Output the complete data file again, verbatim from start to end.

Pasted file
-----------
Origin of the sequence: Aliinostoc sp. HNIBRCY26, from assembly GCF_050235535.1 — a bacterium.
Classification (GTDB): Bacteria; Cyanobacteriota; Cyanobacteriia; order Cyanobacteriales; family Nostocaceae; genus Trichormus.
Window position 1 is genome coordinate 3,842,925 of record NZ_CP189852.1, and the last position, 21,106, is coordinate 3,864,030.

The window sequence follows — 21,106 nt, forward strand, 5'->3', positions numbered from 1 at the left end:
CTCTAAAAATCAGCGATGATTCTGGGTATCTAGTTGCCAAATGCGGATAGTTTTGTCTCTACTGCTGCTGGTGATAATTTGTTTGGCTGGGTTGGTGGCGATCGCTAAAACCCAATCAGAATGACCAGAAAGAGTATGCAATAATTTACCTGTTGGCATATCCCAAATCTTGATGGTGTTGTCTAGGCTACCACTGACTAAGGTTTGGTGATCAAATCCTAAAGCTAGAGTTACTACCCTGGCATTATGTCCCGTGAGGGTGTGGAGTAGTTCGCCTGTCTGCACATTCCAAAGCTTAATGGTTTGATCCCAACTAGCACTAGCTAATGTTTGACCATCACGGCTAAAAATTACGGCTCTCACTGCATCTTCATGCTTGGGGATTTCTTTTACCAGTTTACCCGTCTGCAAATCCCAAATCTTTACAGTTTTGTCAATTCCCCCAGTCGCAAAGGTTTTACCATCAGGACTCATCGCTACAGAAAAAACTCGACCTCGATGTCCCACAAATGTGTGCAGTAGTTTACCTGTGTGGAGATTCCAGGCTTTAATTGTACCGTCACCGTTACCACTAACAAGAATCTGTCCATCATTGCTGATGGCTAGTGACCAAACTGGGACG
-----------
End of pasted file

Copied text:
Origin of the sequence: Aliinostoc sp. HNIBRCY26, from assembly GCF_050235535.1 — a bacterium.
Classification (GTDB): Bacteria; Cyanobacteriota; Cyanobacteriia; order Cyanobacteriales; family Nostocaceae; genus Trichormus.
Window position 1 is genome coordinate 3,842,925 of record NZ_CP189852.1, and the last position, 21,106, is coordinate 3,864,030.

The window sequence follows — 21,106 nt, forward strand, 5'->3', positions numbered from 1 at the left end:
CTCTAAAAATCAGCGATGATTCTGGGTATCTAGTTGCCAAATGCGGATAGTTTTGTCTCTACTGCTGCTGGTGATAATTTGTTTGGCTGGGTTGGTGGCGATCGCTAAAACCCAATCAGAATGACCAGAAAGAGTATGCAATAATTTACCTGTTGGCATATCCCAAATCTTGATGGTGTTGTCTAGGCTACCACTGACTAAGGTTTGGTGATCAAATCCTAAAGCTAGAGTTACTACCCTGGCATTATGTCCCGTGAGGGTGTGGAGTAGTTCGCCTGTCTGCACATTCCAAAGCTTAATGGTTTGATCCCAACTAGCACTAGCTAATGTTTGACCATCACGGCTAAAAATTACGGCTCTCACTGCATCTTCATGCTTGGGGATTTCTTTTACCAGTTTACCCGTCTGCAAATCCCAAATCTTTACAGTTTTGTCAATTCCCCCAGTCGCAAAGGTTTTACCATCAGGACTCATCGCTACAGAAAAAACTCGACCTCGATGTCCCACAAATGTGTGCAGTAGTTTACCTGTGTGGAGATTCCAGGCTTTAATTGTACCGTCACCGTTACCACTAACAAGAATCTGTCCATCATTGCTGATGGCTAGTGACCAAACTGGGACG